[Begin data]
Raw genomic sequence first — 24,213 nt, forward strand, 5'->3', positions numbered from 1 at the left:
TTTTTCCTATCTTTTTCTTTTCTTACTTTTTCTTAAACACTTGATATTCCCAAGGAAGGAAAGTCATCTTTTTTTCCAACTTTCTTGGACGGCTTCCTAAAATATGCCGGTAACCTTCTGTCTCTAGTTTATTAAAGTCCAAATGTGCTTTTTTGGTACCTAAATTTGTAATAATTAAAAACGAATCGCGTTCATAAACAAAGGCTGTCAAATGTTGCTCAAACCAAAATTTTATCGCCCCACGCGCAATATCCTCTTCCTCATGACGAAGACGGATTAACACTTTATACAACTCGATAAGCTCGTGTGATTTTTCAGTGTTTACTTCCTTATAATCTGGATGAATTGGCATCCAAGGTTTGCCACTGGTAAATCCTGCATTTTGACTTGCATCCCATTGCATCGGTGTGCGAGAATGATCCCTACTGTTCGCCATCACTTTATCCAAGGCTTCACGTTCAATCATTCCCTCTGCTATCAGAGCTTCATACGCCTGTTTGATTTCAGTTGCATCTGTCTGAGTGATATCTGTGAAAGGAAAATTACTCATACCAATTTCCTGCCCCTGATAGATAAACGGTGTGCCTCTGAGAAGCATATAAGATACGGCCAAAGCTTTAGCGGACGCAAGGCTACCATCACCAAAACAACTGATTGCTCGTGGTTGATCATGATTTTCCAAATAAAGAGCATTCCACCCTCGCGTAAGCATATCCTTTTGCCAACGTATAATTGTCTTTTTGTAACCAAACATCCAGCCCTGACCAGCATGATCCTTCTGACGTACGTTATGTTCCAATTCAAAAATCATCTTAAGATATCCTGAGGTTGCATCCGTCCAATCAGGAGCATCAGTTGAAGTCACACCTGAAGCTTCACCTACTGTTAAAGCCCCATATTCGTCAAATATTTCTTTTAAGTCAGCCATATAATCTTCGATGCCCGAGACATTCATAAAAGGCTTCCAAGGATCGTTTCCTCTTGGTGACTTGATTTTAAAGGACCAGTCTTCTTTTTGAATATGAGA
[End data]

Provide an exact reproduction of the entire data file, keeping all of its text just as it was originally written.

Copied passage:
Raw genomic sequence first — 24,213 nt, forward strand, 5'->3', positions numbered from 1 at the left:
TTTTTCCTATCTTTTTCTTTTCTTACTTTTTCTTAAACACTTGATATTCCCAAGGAAGGAAAGTCATCTTTTTTTCCAACTTTCTTGGACGGCTTCCTAAAATATGCCGGTAACCTTCTGTCTCTAGTTTATTAAAGTCCAAATGTGCTTTTTTGGTACCTAAATTTGTAATAATTAAAAACGAATCGCGTTCATAAACAAAGGCTGTCAAATGTTGCTCAAACCAAAATTTTATCGCCCCACGCGCAATATCCTCTTCCTCATGACGAAGACGGATTAACACTTTATACAACTCGATAAGCTCGTGTGATTTTTCAGTGTTTACTTCCTTATAATCTGGATGAATTGGCATCCAAGGTTTGCCACTGGTAAATCCTGCATTTTGACTTGCATCCCATTGCATCGGTGTGCGAGAATGATCCCTACTGTTCGCCATCACTTTATCCAAGGCTTCACGTTCAATCATTCCCTCTGCTATCAGAGCTTCATACGCCTGTTTGATTTCAGTTGCATCTGTCTGAGTGATATCTGTGAAAGGAAAATTACTCATACCAATTTCCTGCCCCTGATAGATAAACGGTGTGCCTCTGAGAAGCATATAAGATACGGCCAAAGCTTTAGCGGACGCAAGGCTACCATCACCAAAACAACTGATTGCTCGTGGTTGATCATGATTTTCCAAATAAAGAGCATTCCACCCTCGCGTAAGCATATCCTTTTGCCAACGTATAATTGTCTTTTTGTAACCAAACATCCAGCCCTGACCAGCATGATCCTTCTGACGTACGTTATGTTCCAATTCAAAAATCATCTTAAGATATCCTGAGGTTGCATCCGTCCAATCAGGAGCATCAGTTGAAGTCACACCTGAAGCTTCACCTACTGTTAAAGCCCCATATTCGTCAAATATTTCTTTTAAGTCAGCCATATAATCTTCGATGCCCGAGACATTCATAAAAGGCTTCCAAGGATCGTTTCCTCTTGGTGACTTGATTTTAAAGGACCAGTCTTCTTTTTGAATATGAGA